• Puerto Rico specifically needs to fully staff these public health functions within the Department of Health, including the Vital Statistics Registry and the Bureau of Forensic Sciences. In addition, the island must strengthen the coordination between the Vital Statistics Registry and the Bureau of Forensic Sciences with the goal of creating a timely and accurate surveillance system. Given the nearly universal impact of the storm including on the professional staff in these departments and their families, outside disaster assistance agencies, including the U.S. Centers for Disease Control and Prevention, need to provide aid and assistance to professional staff involved in natural disasters.
  • Puerto Rico needs to conduct after-action reviews and use those, along with the results of the study, to create a new crisis and emergency risk communication plan, one that is integrated with government agency and municipal plans, has community and stakeholder involvement, and is aligned with the possibility of catastrophic disasters.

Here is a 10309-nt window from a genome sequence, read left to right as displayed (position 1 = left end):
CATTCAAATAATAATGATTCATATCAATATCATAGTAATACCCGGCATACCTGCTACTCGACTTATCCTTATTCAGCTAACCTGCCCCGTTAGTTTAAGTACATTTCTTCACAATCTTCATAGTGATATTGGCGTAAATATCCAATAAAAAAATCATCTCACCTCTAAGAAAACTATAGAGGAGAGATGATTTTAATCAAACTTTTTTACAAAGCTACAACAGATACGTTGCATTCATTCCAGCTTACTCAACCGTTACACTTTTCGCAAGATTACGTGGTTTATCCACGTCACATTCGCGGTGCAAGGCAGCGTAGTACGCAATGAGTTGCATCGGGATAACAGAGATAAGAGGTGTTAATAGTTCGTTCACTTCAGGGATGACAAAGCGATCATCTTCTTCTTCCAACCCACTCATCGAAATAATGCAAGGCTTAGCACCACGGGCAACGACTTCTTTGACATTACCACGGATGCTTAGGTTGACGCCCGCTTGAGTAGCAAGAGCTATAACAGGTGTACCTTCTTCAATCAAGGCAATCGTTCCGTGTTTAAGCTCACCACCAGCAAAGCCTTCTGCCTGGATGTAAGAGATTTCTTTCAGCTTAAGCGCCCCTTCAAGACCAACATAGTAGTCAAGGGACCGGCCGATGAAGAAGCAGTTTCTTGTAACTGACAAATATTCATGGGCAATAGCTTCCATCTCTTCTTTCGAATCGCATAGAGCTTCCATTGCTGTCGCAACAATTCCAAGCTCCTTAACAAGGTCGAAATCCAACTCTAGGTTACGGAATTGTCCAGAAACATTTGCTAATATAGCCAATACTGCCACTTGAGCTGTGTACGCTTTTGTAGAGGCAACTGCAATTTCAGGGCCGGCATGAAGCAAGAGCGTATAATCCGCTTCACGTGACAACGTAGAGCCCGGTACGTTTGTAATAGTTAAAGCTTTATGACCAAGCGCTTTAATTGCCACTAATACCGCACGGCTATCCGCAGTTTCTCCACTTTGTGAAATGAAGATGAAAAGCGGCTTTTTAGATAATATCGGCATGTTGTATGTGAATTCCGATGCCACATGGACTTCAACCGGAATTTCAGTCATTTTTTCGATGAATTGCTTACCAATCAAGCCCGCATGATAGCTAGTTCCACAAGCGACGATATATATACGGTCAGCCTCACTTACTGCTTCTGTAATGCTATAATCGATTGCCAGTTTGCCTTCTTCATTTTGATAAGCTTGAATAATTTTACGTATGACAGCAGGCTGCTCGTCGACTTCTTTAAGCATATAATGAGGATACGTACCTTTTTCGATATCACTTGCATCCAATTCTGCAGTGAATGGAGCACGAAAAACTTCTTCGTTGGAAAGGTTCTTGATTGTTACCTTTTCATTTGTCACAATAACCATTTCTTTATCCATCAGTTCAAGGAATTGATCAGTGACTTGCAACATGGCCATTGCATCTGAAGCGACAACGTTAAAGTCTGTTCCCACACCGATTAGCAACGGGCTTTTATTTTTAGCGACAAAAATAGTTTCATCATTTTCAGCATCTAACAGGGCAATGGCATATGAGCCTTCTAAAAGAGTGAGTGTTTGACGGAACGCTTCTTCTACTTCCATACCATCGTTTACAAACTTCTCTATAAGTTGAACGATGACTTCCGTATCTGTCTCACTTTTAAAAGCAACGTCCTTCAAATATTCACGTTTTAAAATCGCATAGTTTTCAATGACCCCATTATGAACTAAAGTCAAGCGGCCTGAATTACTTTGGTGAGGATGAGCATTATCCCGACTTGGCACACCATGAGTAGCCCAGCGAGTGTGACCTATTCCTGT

• Additional research must be done to understand how the hurricane was involved in the excess deaths identified in this study. This would involve interviews of family members and others, as well as in-depth statistical analyses, to learn about the circumstances leading up to individual deaths. Such a study can provide clues that will aid in protecting vulnerable groups in the future.

"The lessons learned from this report and subsequent studies will help not just Puerto Rico, but other regions in the U.S. and around the world that face the ongoing threat of hurricanes and other natural disasters," said Lynn R. Goldman, MD, MS, MPH, Michael and Lori Milken Dean of the GW Milken Institute SPH and a co-author of the report. "If enacted, the recommendations of this report could help save lives in Puerto Rico and beyond."

The report, "Ascertainment of the Estimated Excess Mortality from Hurricane Maria in Puerto Rico," can be accessed here.

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For more information, visit prstudy.publichealth.gwu.edu.